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Austin City Council weighs item approving legal resources to challenge Texas abortion law

The City Council approved the item on consent at Thursday's council meeting.

AUSTIN, Texas — The Austin City Council on Thursday approved a resolution on consent that would direct City Manager Spencer Cronk to provide legal resources to support the ongoing lawsuits challenging Texas's controversial abortion law, Senate Bill 8.

Item 111 on Thursday's agenda states:

"Approve a resolution renewing the City of Austin’s consistent support for the reproductive rights of individuals who are capable of becoming pregnant, encouraging the business community to join the City in opposing the implementation of SB 8, and directing the City Manager to provide legal resources to support the current lawsuits that challenge SB 8."

It was co-sponsored by Councilmembers Paige Ellis, Leslie Pool and Gregorio Casar, Mayor Steve Adler and Mayor Pro-Tem Natasha Harper-Madison.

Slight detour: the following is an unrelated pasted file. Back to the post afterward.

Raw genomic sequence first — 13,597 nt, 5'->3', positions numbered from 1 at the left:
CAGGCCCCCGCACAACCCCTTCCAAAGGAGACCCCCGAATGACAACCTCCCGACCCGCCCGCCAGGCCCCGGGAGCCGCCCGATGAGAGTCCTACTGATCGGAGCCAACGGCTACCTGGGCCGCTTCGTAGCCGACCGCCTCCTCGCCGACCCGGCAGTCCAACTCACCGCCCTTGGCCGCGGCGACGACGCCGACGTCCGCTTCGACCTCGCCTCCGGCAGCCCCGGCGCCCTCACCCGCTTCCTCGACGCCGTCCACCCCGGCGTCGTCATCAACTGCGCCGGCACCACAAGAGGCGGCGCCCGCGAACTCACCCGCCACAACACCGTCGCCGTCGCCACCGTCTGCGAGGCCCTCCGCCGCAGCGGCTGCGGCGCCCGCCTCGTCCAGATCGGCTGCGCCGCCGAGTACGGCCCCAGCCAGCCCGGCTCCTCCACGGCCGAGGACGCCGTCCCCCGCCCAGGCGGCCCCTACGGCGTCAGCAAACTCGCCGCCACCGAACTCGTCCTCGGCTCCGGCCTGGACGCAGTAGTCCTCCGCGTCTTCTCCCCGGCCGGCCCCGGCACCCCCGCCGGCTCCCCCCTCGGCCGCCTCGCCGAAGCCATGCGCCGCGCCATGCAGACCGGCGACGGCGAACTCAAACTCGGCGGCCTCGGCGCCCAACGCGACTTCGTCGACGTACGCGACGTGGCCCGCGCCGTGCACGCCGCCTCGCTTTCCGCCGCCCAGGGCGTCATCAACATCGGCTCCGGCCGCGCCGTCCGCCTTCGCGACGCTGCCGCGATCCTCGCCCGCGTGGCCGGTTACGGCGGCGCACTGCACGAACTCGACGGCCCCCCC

Ellis led a press conference on Wednesday morning along with other elected officials in response to the implementation of SB8, which is the most restrictive abortion law in the country.

“Abortion access is under severe attack in our state yet again, and many of us feel frustrated and furious, but it is our responsibility to stand up and fight with all we’ve got,” said Ellis, lead sponsor of the Abortion Access Resolution. “We cannot let this aggressive invasion into such a private and personal matter go unchecked.”

She was joined by Mayor Adler, Travis County Judge Andy Brown, Harper-Madison, Casar and advocates from Planned Parenthood, Avow Texas, Women's March and the Austin Justice Coalition.

“I’m proud to support this resolution in defense of the right to abortion care,” said Mayor Adler. “I represent nearly one million Austinites, the majority of whom oppose the state’s extreme abortion ban. It offers no solutions, no reasonable exceptions, no medical precautions, and certainly no compassion.”

The law, which is already in effect, allows for private citizens to sue health care providers who perform abortions after around six weeks gestation. The law currently does not provide any exceptions for cases of rape or incest.

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